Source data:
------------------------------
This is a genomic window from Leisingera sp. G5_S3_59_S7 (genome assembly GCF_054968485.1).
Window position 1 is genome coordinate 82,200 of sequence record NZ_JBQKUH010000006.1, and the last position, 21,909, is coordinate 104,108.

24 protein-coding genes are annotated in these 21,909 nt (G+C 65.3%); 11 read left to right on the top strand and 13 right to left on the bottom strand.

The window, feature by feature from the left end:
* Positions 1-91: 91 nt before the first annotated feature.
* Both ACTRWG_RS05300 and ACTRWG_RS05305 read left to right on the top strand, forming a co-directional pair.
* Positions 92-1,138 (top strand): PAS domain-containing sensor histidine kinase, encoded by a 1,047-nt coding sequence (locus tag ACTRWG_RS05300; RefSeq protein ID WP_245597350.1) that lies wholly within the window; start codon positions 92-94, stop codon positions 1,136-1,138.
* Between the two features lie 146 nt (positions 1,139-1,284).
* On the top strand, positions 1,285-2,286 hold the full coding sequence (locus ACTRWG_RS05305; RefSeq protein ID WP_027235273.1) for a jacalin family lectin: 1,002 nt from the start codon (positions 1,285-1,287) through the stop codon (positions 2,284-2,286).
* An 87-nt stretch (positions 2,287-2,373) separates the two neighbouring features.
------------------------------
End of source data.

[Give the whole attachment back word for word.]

This is a genomic window from Leisingera sp. G5_S3_59_S7 (genome assembly GCF_054968485.1).
Window position 1 is genome coordinate 82,200 of sequence record NZ_JBQKUH010000006.1, and the last position, 21,909, is coordinate 104,108.

24 protein-coding genes are annotated in these 21,909 nt (G+C 65.3%); 11 read left to right on the top strand and 13 right to left on the bottom strand.

The window, feature by feature from the left end:
* Positions 1-91: 91 nt before the first annotated feature.
* Both ACTRWG_RS05300 and ACTRWG_RS05305 read left to right on the top strand, forming a co-directional pair.
* Positions 92-1,138 (top strand): PAS domain-containing sensor histidine kinase, encoded by a 1,047-nt coding sequence (locus tag ACTRWG_RS05300; RefSeq protein ID WP_245597350.1) that lies wholly within the window; start codon positions 92-94, stop codon positions 1,136-1,138.
* Between the two features lie 146 nt (positions 1,139-1,284).
* On the top strand, positions 1,285-2,286 hold the full coding sequence (locus ACTRWG_RS05305; RefSeq protein ID WP_027235273.1) for a jacalin family lectin: 1,002 nt from the start codon (positions 1,285-1,287) through the stop codon (positions 2,284-2,286).
* An 87-nt stretch (positions 2,287-2,373) separates the two neighbouring features.